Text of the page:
Finally, after several requests for a transfer, Schroeder was moved to Lannon Elementary School in the fall of 1996, where he taught first- and second-grade classes. After a year's respite, the taunts resumed. This time, however, they came primarily from adults, presumably the parents of students at Lannon. At the beginning of his second year at Lannon, an anonymous memo was circulated by a parent proclaiming, "Mr. Schroeder openly admitted at a district meeting that he was homosexual. Is that a good role model for our 5-, 6- and 7-year-old children?" Schroeder also claims that he began hearing that certain staff members and parents were calling him a pedophile and accusing him of sexually abusing small boys. One parent removed his child from Schroeder's class because of Schroeder's homosexuality. Another parent's fear that Schroeder was a pedophile led defendant Richard Ladd, Lannon's principal, to raise the possibility of "proximity supervision" (i.e., meaning that Schroeder could not be alone with male students). The tires on Schroeder's car were slashed, and he began receiving anonymous, harassing phone calls at home (e.g. "Faggot, stay away from our kids" and "We just want you to know you . . . queer that when we pull out all our kids, you will have no job").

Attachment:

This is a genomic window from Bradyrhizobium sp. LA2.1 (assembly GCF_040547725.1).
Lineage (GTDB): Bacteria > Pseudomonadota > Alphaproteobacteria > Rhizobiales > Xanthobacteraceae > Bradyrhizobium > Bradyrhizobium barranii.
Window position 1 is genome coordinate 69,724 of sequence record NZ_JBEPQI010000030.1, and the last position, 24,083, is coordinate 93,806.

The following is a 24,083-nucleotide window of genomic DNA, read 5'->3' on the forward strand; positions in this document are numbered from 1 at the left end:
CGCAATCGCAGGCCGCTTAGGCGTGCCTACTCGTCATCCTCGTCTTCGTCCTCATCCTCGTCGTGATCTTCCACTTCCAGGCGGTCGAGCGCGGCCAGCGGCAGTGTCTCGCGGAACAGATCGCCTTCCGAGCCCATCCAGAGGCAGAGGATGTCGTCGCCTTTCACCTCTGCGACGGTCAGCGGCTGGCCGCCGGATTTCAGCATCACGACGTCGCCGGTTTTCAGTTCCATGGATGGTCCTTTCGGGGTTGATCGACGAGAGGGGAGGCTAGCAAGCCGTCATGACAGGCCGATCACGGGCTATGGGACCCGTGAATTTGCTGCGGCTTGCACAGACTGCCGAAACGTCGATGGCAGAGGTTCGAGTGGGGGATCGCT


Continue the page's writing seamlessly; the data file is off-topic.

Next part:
In February 1998, Schroeder, who has a protracted history of psychiatric problems, experienced a "mental breakdown." On February 11, 1998, Schroeder's last day at Page 950
Lannon, Ladd approached him about complaints that he had received from some of his students' parents. Schroeder told Ladd that he did not want to talk about it, and that he was resigning. Later that day, Schroeder handed Ladd a letter of resignation. At this point, Ladd offered to arrange for a substitute teacher to take over Schroeder's class and requested that he take some time to think about whether he really wanted to resign. Schroeder declined the request, and never reported to work at Lannon again. Schroeder did, however, apply for medical leave and long-term disability insurance. Pursuant to terms of the collective bargaining agreement between the teacher's union and the Hamilton School District, the district terminated Schroeder's employment at the end of the 1998-99 school year.